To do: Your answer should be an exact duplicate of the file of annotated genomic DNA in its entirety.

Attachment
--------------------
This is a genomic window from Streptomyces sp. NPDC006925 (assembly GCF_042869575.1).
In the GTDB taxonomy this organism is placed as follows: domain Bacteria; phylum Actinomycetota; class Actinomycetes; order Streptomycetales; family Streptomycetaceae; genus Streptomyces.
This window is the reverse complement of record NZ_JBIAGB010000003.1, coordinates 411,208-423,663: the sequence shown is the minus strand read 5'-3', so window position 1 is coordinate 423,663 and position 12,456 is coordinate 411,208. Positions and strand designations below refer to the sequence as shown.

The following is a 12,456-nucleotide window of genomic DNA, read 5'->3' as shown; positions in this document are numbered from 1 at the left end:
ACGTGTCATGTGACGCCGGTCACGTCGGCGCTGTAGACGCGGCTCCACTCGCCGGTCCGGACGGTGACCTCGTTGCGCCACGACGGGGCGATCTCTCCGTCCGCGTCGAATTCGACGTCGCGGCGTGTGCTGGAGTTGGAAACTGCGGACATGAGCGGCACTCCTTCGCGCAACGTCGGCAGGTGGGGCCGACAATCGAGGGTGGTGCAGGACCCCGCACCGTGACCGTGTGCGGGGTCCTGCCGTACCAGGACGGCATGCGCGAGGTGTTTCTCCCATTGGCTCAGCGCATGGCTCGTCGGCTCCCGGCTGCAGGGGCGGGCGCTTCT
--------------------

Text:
This is a genomic window from Streptomyces sp. NPDC006925 (assembly GCF_042869575.1).
In the GTDB taxonomy this organism is placed as follows: domain Bacteria; phylum Actinomycetota; class Actinomycetes; order Streptomycetales; family Streptomycetaceae; genus Streptomyces.
This window is the reverse complement of record NZ_JBIAGB010000003.1, coordinates 411,208-423,663: the sequence shown is the minus strand read 5'-3', so window position 1 is coordinate 423,663 and position 12,456 is coordinate 411,208. Positions and strand designations below refer to the sequence as shown.

The following is a 12,456-nucleotide window of genomic DNA, read 5'->3' as shown; positions in this document are numbered from 1 at the left end:
ACGTGTCATGTGACGCCGGTCACGTCGGCGCTGTAGACGCGGCTCCACTCGCCGGTCCGGACGGTGACCTCGTTGCGCCACGACGGGGCGATCTCTCCGTCCGCGTCGAATTCGACGTCGCGGCGTGTGCTGGAGTTGGAAACTGCGGACATGAGCGGCACTCCTTCGCGCAACGTCGGCAGGTGGGGCCGACAATCGAGGGTGGTGCAGGACCCCGCACCGTGACCGTGTGCGGGGTCCTGCCGTACCAGGACGGCATGCGCGAGGTGTTTCTCCCATTGGCTCAGCGCATGGCTCGTCGGCTCCCGGCTGCAGGGGCGGGCGCTTCT